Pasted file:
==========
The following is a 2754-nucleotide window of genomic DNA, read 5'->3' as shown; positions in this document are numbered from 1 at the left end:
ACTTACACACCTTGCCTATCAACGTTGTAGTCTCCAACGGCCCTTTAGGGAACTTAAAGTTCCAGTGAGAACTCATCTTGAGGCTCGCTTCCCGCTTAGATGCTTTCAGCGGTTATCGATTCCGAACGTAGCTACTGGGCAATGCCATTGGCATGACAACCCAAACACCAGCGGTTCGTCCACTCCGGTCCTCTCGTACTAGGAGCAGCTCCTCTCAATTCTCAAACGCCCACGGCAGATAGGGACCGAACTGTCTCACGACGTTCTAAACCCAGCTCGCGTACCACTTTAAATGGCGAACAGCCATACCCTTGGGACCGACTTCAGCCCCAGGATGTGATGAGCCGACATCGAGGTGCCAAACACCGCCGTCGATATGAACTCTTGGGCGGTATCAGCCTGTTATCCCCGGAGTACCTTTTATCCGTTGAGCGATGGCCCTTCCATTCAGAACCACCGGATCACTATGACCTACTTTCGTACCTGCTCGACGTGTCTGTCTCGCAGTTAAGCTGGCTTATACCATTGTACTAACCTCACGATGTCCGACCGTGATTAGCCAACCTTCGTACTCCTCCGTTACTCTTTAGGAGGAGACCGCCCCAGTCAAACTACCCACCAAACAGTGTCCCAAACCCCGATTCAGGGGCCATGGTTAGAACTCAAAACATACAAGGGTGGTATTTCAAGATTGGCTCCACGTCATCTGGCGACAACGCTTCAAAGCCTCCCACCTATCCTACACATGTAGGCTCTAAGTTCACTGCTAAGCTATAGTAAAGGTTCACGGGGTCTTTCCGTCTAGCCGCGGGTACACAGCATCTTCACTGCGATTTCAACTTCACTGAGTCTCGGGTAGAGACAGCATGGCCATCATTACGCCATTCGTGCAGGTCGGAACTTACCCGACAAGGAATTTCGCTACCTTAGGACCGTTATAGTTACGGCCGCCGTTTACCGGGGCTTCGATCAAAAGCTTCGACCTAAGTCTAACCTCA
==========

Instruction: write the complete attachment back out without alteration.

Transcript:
The following is a 2754-nucleotide window of genomic DNA, read 5'->3' as shown; positions in this document are numbered from 1 at the left end:
ACTTACACACCTTGCCTATCAACGTTGTAGTCTCCAACGGCCCTTTAGGGAACTTAAAGTTCCAGTGAGAACTCATCTTGAGGCTCGCTTCCCGCTTAGATGCTTTCAGCGGTTATCGATTCCGAACGTAGCTACTGGGCAATGCCATTGGCATGACAACCCAAACACCAGCGGTTCGTCCACTCCGGTCCTCTCGTACTAGGAGCAGCTCCTCTCAATTCTCAAACGCCCACGGCAGATAGGGACCGAACTGTCTCACGACGTTCTAAACCCAGCTCGCGTACCACTTTAAATGGCGAACAGCCATACCCTTGGGACCGACTTCAGCCCCAGGATGTGATGAGCCGACATCGAGGTGCCAAACACCGCCGTCGATATGAACTCTTGGGCGGTATCAGCCTGTTATCCCCGGAGTACCTTTTATCCGTTGAGCGATGGCCCTTCCATTCAGAACCACCGGATCACTATGACCTACTTTCGTACCTGCTCGACGTGTCTGTCTCGCAGTTAAGCTGGCTTATACCATTGTACTAACCTCACGATGTCCGACCGTGATTAGCCAACCTTCGTACTCCTCCGTTACTCTTTAGGAGGAGACCGCCCCAGTCAAACTACCCACCAAACAGTGTCCCAAACCCCGATTCAGGGGCCATGGTTAGAACTCAAAACATACAAGGGTGGTATTTCAAGATTGGCTCCACGTCATCTGGCGACAACGCTTCAAAGCCTCCCACCTATCCTACACATGTAGGCTCTAAGTTCACTGCTAAGCTATAGTAAAGGTTCACGGGGTCTTTCCGTCTAGCCGCGGGTACACAGCATCTTCACTGCGATTTCAACTTCACTGAGTCTCGGGTAGAGACAGCATGGCCATCATTACGCCATTCGTGCAGGTCGGAACTTACCCGACAAGGAATTTCGCTACCTTAGGACCGTTATAGTTACGGCCGCCGTTTACCGGGGCTTCGATCAAAAGCTTCGACCTAAGTCTAACCTCA